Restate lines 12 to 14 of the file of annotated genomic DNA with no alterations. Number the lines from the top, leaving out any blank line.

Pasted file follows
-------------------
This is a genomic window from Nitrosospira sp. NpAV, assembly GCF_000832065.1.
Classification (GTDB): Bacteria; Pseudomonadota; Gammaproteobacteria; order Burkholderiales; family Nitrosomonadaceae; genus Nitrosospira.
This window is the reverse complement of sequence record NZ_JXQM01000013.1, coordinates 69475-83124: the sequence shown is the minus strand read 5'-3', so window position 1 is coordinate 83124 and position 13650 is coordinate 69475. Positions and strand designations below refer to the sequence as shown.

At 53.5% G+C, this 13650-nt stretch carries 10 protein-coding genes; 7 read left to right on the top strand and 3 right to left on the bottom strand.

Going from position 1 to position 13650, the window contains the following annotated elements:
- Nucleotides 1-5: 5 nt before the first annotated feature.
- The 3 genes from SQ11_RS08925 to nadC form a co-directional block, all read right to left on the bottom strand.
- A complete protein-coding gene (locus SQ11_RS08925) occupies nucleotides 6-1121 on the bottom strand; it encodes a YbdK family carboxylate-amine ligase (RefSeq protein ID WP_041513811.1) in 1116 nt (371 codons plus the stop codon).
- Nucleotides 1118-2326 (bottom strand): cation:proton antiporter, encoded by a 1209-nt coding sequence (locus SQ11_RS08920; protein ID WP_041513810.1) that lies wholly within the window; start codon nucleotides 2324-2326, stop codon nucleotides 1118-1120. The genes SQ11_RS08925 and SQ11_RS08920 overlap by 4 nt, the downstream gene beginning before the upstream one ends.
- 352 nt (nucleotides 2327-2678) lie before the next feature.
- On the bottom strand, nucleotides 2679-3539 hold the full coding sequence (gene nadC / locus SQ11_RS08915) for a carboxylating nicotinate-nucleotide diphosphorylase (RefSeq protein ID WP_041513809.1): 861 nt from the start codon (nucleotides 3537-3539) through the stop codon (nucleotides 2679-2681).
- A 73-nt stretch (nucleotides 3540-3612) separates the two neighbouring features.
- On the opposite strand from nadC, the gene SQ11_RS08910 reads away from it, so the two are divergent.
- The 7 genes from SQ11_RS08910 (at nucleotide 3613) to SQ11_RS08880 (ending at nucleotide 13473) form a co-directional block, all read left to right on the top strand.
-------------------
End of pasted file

- A 73-nt stretch (nucleotides 3540-3612) separates the two neighbouring features.
- On the opposite strand from nadC, the gene SQ11_RS08910 reads away from it, so the two are divergent.
- The 7 genes from SQ11_RS08910 (at nucleotide 3613) to SQ11_RS08880 (ending at nucleotide 13473) form a co-directional block, all read left to right on the top strand.